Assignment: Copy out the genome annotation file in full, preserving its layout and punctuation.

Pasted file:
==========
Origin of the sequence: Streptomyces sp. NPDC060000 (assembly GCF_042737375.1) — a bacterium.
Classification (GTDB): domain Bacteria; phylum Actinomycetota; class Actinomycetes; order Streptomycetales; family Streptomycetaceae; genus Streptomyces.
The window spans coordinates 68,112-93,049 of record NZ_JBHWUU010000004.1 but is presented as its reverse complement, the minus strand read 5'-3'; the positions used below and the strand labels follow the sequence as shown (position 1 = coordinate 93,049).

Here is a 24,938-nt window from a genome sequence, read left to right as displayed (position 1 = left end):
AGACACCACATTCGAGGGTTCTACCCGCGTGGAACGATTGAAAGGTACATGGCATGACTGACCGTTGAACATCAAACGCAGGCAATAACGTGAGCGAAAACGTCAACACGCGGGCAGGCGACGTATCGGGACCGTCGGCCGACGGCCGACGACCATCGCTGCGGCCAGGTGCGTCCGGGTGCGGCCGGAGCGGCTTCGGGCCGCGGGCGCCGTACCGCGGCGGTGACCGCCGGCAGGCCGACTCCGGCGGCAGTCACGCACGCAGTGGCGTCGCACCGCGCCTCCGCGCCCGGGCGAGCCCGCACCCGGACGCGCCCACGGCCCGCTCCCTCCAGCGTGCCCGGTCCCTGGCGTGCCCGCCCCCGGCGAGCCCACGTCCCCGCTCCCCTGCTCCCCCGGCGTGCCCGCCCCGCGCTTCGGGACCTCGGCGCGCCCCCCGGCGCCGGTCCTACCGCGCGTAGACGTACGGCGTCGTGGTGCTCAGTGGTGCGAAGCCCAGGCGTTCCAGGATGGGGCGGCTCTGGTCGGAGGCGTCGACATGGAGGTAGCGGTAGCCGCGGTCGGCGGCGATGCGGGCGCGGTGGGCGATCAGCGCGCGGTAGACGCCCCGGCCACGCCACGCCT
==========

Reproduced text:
Origin of the sequence: Streptomyces sp. NPDC060000 (assembly GCF_042737375.1) — a bacterium.
Classification (GTDB): domain Bacteria; phylum Actinomycetota; class Actinomycetes; order Streptomycetales; family Streptomycetaceae; genus Streptomyces.
The window spans coordinates 68,112-93,049 of record NZ_JBHWUU010000004.1 but is presented as its reverse complement, the minus strand read 5'-3'; the positions used below and the strand labels follow the sequence as shown (position 1 = coordinate 93,049).

Here is a 24,938-nt window from a genome sequence, read left to right as displayed (position 1 = left end):
AGACACCACATTCGAGGGTTCTACCCGCGTGGAACGATTGAAAGGTACATGGCATGACTGACCGTTGAACATCAAACGCAGGCAATAACGTGAGCGAAAACGTCAACACGCGGGCAGGCGACGTATCGGGACCGTCGGCCGACGGCCGACGACCATCGCTGCGGCCAGGTGCGTCCGGGTGCGGCCGGAGCGGCTTCGGGCCGCGGGCGCCGTACCGCGGCGGTGACCGCCGGCAGGCCGACTCCGGCGGCAGTCACGCACGCAGTGGCGTCGCACCGCGCCTCCGCGCCCGGGCGAGCCCGCACCCGGACGCGCCCACGGCCCGCTCCCTCCAGCGTGCCCGGTCCCTGGCGTGCCCGCCCCCGGCGAGCCCACGTCCCCGCTCCCCTGCTCCCCCGGCGTGCCCGCCCCGCGCTTCGGGACCTCGGCGCGCCCCCCGGCGCCGGTCCTACCGCGCGTAGACGTACGGCGTCGTGGTGCTCAGTGGTGCGAAGCCCAGGCGTTCCAGGATGGGGCGGCTCTGGTCGGAGGCGTCGACATGGAGGTAGCGGTAGCCGCGGTCGGCGGCGATGCGGGCGCGGTGGGCGATCAGCGCGCGGTAGACGCCCCGGCCACGCCACGCCT